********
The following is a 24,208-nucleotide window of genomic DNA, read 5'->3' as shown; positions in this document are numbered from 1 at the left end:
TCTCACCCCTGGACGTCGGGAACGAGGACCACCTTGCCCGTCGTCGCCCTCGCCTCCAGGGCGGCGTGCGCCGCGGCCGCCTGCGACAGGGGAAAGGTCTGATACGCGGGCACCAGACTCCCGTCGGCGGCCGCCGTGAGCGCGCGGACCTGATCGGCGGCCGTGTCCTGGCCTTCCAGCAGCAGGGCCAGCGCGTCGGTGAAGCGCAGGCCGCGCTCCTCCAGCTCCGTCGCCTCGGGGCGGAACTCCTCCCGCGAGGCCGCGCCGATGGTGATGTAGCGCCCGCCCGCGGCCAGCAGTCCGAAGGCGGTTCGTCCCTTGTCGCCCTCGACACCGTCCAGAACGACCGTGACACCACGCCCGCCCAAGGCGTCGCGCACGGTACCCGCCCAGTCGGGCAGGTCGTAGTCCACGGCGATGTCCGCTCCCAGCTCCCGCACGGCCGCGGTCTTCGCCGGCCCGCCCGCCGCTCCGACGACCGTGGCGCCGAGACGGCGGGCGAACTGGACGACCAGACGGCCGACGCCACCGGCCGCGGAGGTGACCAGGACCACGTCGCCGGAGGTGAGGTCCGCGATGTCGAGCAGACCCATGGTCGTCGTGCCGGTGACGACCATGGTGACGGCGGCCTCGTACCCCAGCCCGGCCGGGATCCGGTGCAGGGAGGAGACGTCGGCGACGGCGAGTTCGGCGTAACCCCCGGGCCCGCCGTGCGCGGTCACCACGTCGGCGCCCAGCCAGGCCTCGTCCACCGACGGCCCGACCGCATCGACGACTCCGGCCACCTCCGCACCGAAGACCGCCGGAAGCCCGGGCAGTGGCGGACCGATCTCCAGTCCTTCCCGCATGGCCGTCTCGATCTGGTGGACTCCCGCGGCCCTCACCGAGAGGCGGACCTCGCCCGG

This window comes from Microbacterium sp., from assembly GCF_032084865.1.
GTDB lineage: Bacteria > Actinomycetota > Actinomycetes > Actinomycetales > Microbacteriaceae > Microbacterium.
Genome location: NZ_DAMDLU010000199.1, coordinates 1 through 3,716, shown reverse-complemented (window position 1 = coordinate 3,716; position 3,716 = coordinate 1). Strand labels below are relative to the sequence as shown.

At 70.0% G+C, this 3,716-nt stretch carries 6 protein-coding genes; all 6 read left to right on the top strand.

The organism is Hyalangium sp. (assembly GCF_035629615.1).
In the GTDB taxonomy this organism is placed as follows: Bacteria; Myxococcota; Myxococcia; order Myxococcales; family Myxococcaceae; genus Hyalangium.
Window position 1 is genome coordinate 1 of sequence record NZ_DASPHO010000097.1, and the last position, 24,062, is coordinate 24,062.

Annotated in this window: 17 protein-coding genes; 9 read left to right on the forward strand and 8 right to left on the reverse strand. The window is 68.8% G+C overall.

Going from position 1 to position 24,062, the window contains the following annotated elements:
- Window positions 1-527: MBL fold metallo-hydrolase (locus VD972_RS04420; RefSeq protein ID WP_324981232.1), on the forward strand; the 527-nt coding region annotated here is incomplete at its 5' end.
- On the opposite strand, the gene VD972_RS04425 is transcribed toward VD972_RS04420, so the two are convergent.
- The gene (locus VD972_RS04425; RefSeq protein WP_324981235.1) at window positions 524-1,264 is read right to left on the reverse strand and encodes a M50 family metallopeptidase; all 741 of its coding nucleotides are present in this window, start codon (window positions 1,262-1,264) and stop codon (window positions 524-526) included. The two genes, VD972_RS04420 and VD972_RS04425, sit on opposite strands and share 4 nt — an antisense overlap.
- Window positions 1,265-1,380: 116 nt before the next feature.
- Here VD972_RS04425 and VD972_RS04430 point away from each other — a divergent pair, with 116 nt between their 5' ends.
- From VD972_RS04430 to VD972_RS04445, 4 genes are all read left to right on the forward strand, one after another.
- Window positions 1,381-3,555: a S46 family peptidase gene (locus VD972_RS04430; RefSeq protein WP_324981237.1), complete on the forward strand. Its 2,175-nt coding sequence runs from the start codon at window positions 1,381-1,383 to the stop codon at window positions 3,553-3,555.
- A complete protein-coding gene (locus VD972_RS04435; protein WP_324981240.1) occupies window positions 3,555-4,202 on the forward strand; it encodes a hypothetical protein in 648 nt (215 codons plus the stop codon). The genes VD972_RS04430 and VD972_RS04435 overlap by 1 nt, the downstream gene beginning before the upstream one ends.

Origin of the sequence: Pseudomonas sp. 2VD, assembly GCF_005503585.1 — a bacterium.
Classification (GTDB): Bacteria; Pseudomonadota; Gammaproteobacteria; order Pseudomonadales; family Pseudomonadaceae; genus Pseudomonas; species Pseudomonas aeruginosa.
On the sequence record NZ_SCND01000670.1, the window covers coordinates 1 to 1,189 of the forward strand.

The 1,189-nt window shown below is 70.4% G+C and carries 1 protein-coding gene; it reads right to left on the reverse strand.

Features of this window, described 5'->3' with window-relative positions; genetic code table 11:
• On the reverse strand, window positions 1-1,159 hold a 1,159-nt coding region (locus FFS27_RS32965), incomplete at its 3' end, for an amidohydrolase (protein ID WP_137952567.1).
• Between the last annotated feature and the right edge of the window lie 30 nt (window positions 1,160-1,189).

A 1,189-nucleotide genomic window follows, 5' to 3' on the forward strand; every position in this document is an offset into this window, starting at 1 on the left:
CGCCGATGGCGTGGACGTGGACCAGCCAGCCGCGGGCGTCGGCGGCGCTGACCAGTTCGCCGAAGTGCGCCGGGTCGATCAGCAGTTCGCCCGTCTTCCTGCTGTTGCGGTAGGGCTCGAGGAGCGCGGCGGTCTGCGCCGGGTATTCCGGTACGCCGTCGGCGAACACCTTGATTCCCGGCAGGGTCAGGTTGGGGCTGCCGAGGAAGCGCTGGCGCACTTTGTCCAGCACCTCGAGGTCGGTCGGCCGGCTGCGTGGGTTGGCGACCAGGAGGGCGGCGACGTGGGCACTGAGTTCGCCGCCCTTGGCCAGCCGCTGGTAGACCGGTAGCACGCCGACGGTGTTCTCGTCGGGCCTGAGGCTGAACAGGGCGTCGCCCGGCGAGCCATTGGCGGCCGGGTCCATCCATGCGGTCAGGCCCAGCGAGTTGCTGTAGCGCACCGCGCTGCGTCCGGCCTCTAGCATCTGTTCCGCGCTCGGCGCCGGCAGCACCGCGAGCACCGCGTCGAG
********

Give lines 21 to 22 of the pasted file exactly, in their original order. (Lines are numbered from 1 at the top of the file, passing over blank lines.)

Classification (GTDB): Bacteria; Pseudomonadota; Gammaproteobacteria; order Pseudomonadales; family Pseudomonadaceae; genus Pseudomonas; species Pseudomonas aeruginosa.
On the sequence record NZ_SCND01000670.1, the window covers coordinates 1 to 1,189 of the forward strand.